Same with cooking. With so many pre-packaged frozen meals, fresh pre-prepared ready-to-cook meals at the grocery store, vacuum-packed foods, ubiquitous drive-thrus, and universal Take Out Taxi restaurant delivery, cooking is either a lost art or relegated to holidays and "I'm going to cook today" days. The gourmet kitchen has become the SUV room of the house -- a $50k expense useful for that one excursion spent off-roading or the one blizzard of 24".

    Division of labor is a double-edged sword. More cynically, one might say it is seductive, tempting the populace into comfort in exchange for reduction of self-sufficiency, independence, resilience, and sustainability.

    • Re:Cooking, too (Score:4, Interesting)

      by dywolf (2673597) on Tuesday July 24, 2012 @08:17AM (#40747635)
      Mod up. And cue the Heinlen quote: "A human being should be able to change a diaper, plan an invasion, butcher a hog, conn a ship, design a building, write a sonnet, balance accounts, build a wall, set a bone, comfort the dying, take orders, give orders, cooperate, act alone, solve equations, analyze a new problem, pitch manure, program a computer, cook a tasty meal, fight efficiently, die gallantly. Specialization is for insects."
  • Robots
  • For those not familiar w/ these sites:

    www.etsy.com --- marketplace for (mostly) handmade goods
    www.inventables.com --- convenient laser-cutting, CNC milling and 3D printing
    www.shapeoko.com --- the least expensive, reasonably capable hobbyist mill thus far

    Lots of interest in ``Neanderthal'' (mostly non-power-tool) woodworking as well.

  • by jfruh (300774) on Tuesday July 24, 2012 @08:10AM (#40747599)

    I had a conversation with my step-father a few months ago (he's 71) when he was talking about how when he was a teenager and young adult he used to tinker with his cars all the time, trying to squeeze a bit more performance out of it. Now, of course, he never opens his car's hood. "Do you miss it?" I asked him. "Of course not," he said. "Those cars were garbage. They lasted half as long as the new models, and the reason we were always tinkering with them is that stuff went wrong with them so often that you couldn't afford to take it to the mechanic for every little thing."

  • by captainpanic (1173915) on Tuesday July 24, 2012 @08:19AM (#40747653)

    When technology moves on, the end users learn to use the new tools and new materials, and only experts use the expert's tools to make the tools and materials for the every day man. But the experts do that much more efficiently and at a lower price than the normal people could do before.

    There was a time when you could fix your own car, but that car would be so simple that it could only do 100 km/h, had no satnav, no ABS, no fuel injection, no mp3 player, no central locking system, no electrical windows, no indicators when something was wrong. And I spend my time to do something else (like spamming on /.), instead of tinkering on my car.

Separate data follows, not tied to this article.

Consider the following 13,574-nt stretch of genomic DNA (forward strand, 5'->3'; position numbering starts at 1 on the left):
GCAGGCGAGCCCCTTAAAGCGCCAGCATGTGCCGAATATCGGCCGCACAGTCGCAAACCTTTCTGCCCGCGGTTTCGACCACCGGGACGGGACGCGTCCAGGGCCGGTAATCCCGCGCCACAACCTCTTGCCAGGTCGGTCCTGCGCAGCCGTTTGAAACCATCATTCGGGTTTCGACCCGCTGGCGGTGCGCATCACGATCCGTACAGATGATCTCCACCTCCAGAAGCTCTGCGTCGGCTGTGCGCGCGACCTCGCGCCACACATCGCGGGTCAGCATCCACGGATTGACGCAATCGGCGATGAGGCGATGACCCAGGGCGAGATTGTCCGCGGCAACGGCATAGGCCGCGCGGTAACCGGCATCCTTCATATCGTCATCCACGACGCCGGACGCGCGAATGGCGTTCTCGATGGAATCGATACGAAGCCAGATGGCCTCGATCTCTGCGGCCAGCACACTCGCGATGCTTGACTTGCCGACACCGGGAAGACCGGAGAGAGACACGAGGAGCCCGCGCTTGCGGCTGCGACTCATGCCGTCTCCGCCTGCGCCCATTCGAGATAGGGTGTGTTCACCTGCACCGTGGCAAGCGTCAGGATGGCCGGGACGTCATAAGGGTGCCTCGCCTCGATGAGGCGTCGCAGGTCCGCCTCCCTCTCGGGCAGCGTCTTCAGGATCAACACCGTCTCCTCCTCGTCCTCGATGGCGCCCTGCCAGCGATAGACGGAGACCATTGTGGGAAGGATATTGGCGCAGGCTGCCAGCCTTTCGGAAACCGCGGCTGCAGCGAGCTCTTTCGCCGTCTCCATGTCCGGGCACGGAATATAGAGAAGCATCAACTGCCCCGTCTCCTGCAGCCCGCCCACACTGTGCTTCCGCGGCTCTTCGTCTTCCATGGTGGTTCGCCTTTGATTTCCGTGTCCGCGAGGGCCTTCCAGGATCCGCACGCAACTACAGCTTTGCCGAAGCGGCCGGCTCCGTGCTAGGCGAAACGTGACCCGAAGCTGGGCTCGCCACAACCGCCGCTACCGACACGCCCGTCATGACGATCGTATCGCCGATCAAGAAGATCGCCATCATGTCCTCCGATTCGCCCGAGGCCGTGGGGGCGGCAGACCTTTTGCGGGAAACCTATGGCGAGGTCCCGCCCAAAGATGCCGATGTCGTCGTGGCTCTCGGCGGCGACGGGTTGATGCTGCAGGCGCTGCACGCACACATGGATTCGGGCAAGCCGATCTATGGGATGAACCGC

Nostaligia is a rubbish argument against technological progress.

  • In this technology age we live in, thing are changing very rapidly. Computer and Machine is merging with Humans, and that means we will have to take on new roles. Unfortunately there isn't enough for 7 Billion people to keep busy doing important work. I imagine large populations will be living like cattle, with nothing to do.
  • by evilviper (135110) on Tuesday July 24, 2012 @08:35AM (#40747783) Journal

    Lamenting the decline of Do-it-Yourselfers (DIY) is about on-par with lamenting the decline of horse-drawn plows, and saying it is some sort of American cultural underpinning is idiotic. Do you really think folks in the "roaring '20s" were all interested in working with their hands? Hell no, they were getting suddenly rich off the stock market boom, and bootlegging, and expected it would always be that way.

    DIY was basically invented during the great depression. Man-hours were nearly free, so it made all the sense in the world to spend hours fixing your existing items, rather than calling in an expert, or buying a replacement. It went as far as folks partially or almost completely building their own houses. With the 2008 recession, there's been an upswing in DIY as well, but it'll just continue to decline as things get better.

    These days, going nuts with DIY is insanity. If my $20 weed-wacker breaks, it will be replaced, as it's not worth the effort to fix it. The same is true for just about all electronics these days... it's only worth fixing if you know some school kid who can solder, and whose time is basically free.

    People still need some mechanical know-how, or at least have someone in the family who does... Being able to fix simple issues with your own car (battery, alternator, power window motors, etc) is still profitable and convenient, as well as issues with your home and appliances (those $10 thermocouples go out every few years). But with car manufacturers having 10-year warranties that REQUIRE all maintenance and repairs be done by professionals, anyhow, and more and more people RENTING their homes, which have their own maintenance people, there are ever-fewer places where DIY knowledge is useful, nevermind necessary.